Is Tracing Cheating? My Opinion

Is Tracing Cheating? My Opinion

I love getting questions from readers (what blogger doesn’t?) The readers who ask questions also love getting answers. It’s long been my practice to answer each question as I receive it, personally and directly.

But some of the questions are so good, I know other readers are wondering the same thing. Those types of questions deserve a public answer.

Hi Carrie

When drawing a portrait in coloured pencil, be it animal or human, do you start with a tracing or freestyle? What is commonly preferred?


That’s a great question, Jo!

The short answer to the question is “yes.”

Most of the time, I begin portraits by creating a detailed line drawing using the grid method for drawing, a method I’ve used for almost as long as I can remember. For simpler compositions and most landscapes, I freehand a line drawing without using a grid.

And sometimes I start by making a tracing directly from the reference photo.

So, as I said, the answer is yes.

But the question leads naturally into another question that is almost always guaranteed to generate vigorous debate.

Is Tracing Cheating

I used to believe tracing was cheating. I truly did. Since I was charging good money for portraits of horses, I felt duty-bound (not to mention honor bound) to make every pencil and brush mark with my own hand, unguided by anything but what I could see in a reference photo. Somehow, I’d be cheating clients if I drew the line drawing by tracing.

Interestingly enough, I had no qualms about tracing my line drawing onto the canvas or drawing paper. Somehow, that didn’t seem like the same thing. Maybe it was because I was tracing my own work.

So Is Tracing Cheating?

I no longer think of tracing as cheating, and here are a few reasons why.

Tracing Isn’t Easy

Most people think that making a drawing by tracing is easy. A snap. A trained monkey could do it, because it involves no skill whatsoever.


I confess that I used to think this way. But I’ve traced enough different things enough times to know that if I hurry through the process or am careless, the traced line drawing is no better than a carelessly drawn freehand drawing.

Hand control and pencil control are no less important when tracing a drawing than when drawing with the grid method. Either way, I need to be able to get the pencil to do exactly what I want it to do.

Sometimes, I think it takes more skill to accurately follow a pattern than to draw freehand (maybe that’s why I never picked up the sewing habit.)

Tracing is Not a Silver Bullet

Tracing your subject to create a line drawing doesn’t guarantee a successful piece of art.

You still have to layer and glaze color, you still have to know enough about color theory to know which colors to use, and you still need to know how to shade in order to make that line drawing look realistic. In other words, you still need to know how to draw.

Tracing is a Good Way to Improve Drawing Skills

Tracing something repeatedly—horses or cats for example—is a good way to teach yourself to draw so long as you’re using good photographs. Photos that don’t have a lot of distortion in them. Especially if you’re learning how to draw a new subject, you can benefit by tracing the subject several times, then drawing it freehand.

I’ve always been an equine portrait artist. Horse people paid me for portraits of their horses.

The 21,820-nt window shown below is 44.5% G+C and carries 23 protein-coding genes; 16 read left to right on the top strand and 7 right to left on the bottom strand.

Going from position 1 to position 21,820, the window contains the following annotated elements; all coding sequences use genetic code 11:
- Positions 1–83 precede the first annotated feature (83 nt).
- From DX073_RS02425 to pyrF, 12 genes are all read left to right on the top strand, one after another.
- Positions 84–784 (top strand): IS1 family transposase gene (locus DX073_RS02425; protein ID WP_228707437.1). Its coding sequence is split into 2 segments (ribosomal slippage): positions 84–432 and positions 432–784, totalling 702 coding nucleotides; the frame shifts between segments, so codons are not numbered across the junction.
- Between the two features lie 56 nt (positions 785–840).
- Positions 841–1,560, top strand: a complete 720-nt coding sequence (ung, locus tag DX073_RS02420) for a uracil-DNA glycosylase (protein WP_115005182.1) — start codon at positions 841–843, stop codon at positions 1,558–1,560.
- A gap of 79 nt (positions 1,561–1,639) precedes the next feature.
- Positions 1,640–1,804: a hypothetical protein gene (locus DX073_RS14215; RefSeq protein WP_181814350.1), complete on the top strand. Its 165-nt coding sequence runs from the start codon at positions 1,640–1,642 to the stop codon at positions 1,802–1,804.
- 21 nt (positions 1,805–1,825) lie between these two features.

But horse portraits don’t always mean just horses are in the portrait. Sometimes tack is involved, and sometimes mechanical equipment is also involved.

For this oil portrait, I drew everything by hand using the grid method. Everything.

But the racing bike never satisfied me, and I had special problems getting the wheels right. So after several attempts to get the curves right freehand, I made a couple of tracings of that part of the reference photo.

Is Tracing Cheating - Learning to Draw Something New

You can see the wheels still aren’t as rounded and balanced as they should be in the finished painting, but tracing them a few times did improve my ability to draw the curves with a brush when it came time to paint them.

Tracing is a Good Way to Get Accurate Drawings

If you’re doing portrait work in which the subject you draw must look like the subject you’re drawing, tracing can be a life-saver.

Take this line drawing, for example. I can draw a horse in almost any imaginable position or posture, but technical drawing of any kind is a major struggle. So I drew the horse in both views, the bridles and equipment on the head study, and the landscape elements. Then I traced the racing bike and the driver to make sure they were accurate.

I’d learned my lesson from the oil portrait, you see!

hbIs Tracing Cheating - Line Drawing

So what I recommend now is to trace something a couple of times to get a feel for the shapes, then try drawing it freehand.

If that doesn’t work, there’s nothing wrong with tracing that part of the composition as part of the line drawing.

Tracing a Reference Photo Simplifies It

Let’s face it. Sometimes, a reference photo shows too many things.

Or maybe the edges get lost because colors or values are too similar.

You can clean up the composition by making a careful tracing first. You can, of course, use that tracing as your final line drawing, or you can use it as a reference from which to make a line drawing.

Even if you chose to create your line drawing directly from the reference photo, a carefully drawn tracing can be a good benchmark against which to compare your final drawing. I have used tracings in this way on quite a few more complex compositions.